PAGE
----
I’d written some music in advance of rehearsals to get these three styles or elements in shape, but I then decided to set my studio up in the rehearsal room and do additional writing during rehearsals on headphones. It was a very revealing experience and something that taught me so much. I kind of treated the writing process as if I was scoring a film. Observing the actors in action and seeing the movement of the puppetry gave me a great insight and allowed me to feed off this visual treat.

What were your biggest challenges in creating the score?
I think the sheer amount of music was a challenge in a way - but the story is so clear and wonderful it really plays out in front of you and seemed to lead me in the direction I was to go. And that is how the writing process happened in the rehearsal rooms - heavily influenced by the acting and puppetry as there are many sections without dialogue, which makes it feel almost like a ballet. I did record live orchestra at the very end of the process which became a challenge as things were quite fluid during tech and early previews, so you have to record the additional live elements at the very last minute once everything is locked. There was one other challenge that actually was something that I was kind of prepared for (thanks in a way to BMI - more on that below). Writing on site in rehearsals, and also in the theatre you are not in a typical recording or music studio scenario. Over the various theatres working on the show, I’ve been in a selection of spaces masquerading as a music studio from a VIP Champagne Rooms (without the champagne!) to an empty office, a 1930’s NYC hotel suite and even a windowless broom cupboard. And in those scenarios, you have to mix the music before it goes to the sound designer to insert into the show. But having been on many BMI Songwriting camps in non-studio locales and other situations, you train yourself to either mix on headphones or pretty much any speakers in any type of available space. Often hard when you have your own favourite Monitor Speakers. But it always sounds fab in the theatre when you have a Sound Designer like Tony Award-winning Carolyn Downing doing magic with your mixes or stems.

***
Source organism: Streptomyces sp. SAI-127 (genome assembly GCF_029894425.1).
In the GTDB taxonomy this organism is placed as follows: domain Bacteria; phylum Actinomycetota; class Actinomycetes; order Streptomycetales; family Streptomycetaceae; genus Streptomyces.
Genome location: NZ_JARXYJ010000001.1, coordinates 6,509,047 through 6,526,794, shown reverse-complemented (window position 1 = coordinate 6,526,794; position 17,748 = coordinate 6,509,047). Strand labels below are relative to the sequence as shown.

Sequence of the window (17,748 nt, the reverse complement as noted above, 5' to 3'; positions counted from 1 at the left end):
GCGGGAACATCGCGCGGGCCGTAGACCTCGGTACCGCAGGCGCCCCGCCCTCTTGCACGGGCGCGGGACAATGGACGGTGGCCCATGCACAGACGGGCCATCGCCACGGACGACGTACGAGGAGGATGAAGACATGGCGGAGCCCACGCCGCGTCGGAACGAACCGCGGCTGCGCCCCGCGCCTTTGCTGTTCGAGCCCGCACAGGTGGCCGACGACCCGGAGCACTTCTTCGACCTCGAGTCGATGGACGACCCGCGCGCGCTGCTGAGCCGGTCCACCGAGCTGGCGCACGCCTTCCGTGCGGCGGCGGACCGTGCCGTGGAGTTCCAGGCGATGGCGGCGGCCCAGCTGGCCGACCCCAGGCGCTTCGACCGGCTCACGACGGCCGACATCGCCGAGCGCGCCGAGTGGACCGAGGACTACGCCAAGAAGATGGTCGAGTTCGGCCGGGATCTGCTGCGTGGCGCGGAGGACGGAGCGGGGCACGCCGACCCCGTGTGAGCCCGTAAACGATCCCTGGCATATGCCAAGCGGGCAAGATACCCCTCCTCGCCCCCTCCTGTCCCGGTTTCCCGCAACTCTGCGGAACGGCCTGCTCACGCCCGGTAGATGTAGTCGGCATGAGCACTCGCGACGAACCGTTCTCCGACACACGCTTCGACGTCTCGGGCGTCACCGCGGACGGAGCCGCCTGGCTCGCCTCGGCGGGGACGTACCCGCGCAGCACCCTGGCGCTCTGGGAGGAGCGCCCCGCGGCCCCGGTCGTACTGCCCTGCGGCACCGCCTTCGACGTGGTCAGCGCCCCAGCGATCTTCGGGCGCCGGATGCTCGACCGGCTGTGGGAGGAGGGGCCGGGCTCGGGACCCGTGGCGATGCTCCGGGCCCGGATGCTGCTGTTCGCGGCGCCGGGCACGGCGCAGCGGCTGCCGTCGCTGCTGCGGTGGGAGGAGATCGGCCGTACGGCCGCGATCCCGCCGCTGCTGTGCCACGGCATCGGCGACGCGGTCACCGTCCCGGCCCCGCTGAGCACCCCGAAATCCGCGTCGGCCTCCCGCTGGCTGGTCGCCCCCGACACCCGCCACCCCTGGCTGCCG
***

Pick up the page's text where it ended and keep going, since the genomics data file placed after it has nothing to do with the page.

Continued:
The score went onto earn an Olivier nomination. What does that honor mean to you?
This was highly unexpected. I was just thrilled to be doing the music, especially as this was my first ever stage play - my first foray into theatre! In fact I was so unaware of the whole process that I wasn’t watching the announcements. Then, I got a twitter notification on my phone. I had a quick look, and it was a link to the Olivier’s YouTube channel. I scrolled the live stream back a few minutes and there was the announcement of my nomination, and it really blew my mind and was an incredible honour. Especially being nominated with incredible fellow nominees including Alan Silvestri!

What’s next for you?
I’ve got the theatre bug so another play, maybe? In the meantime, I am heading back into the studio with Garry Hughes to complete the next Bombay Dub Orchestra album. It’s way overdue but we are really excited with how it’s going and with the collaborations.

I have a record label imprint called Bohemia Junction Recording Co. releasing cross-genre music from India and around the globe, distributed by The Orchard (another NYC Establishment) - which started during lockdown as a means of still keeping music going. I originally started the label to release some of my own soundtracks of the Indian films I’ve scored, as well as the soundtrack to Life of Pi, but ended up also releasing a variety of really interesting records by a host of talented Indian artists including Meghdeep Bose, Sheykhar Ravjiani, Udit Narayan and even Sonu Nigam as well as some other really cool non ‘Indian’ genre music. And I’ve got a period drama feature film coming up soon, so lots going on but to be honest I am earnestly ready for my next stage play score - maybe a musical - collaborating with other songwriters?

What role has BMI played in your career thus far?
I have to say BMI has been behind some major events in my musical career so far. In 2013, I started the Mumbai Composers Lab as part of the Mumbai Film Festival - this was supported by BMI and in particular Doreen Ringer-Ross who guided and advised me and helped us get started. I also attended many songwriting camps instigated by Brandon Bakshi, working with amazing BMI writers from around the globe. I also started the Abbey Road Song Writing Camps with BMI. I’ve made some long-lasting relationships with many of those that I have met through BMI. In fact, just before writing this I sent a track off to be mixed by a BMI member in Trinidad who I’d met on a BMI camp. I personally have always felt that BMI is there ready to answer questions, connect me to other creatives or those in the industry that ordinarily one would find it hard to find and provide great opportunities through the many initiatives they run.

SOURCENews TAGS Andrew T. Mackay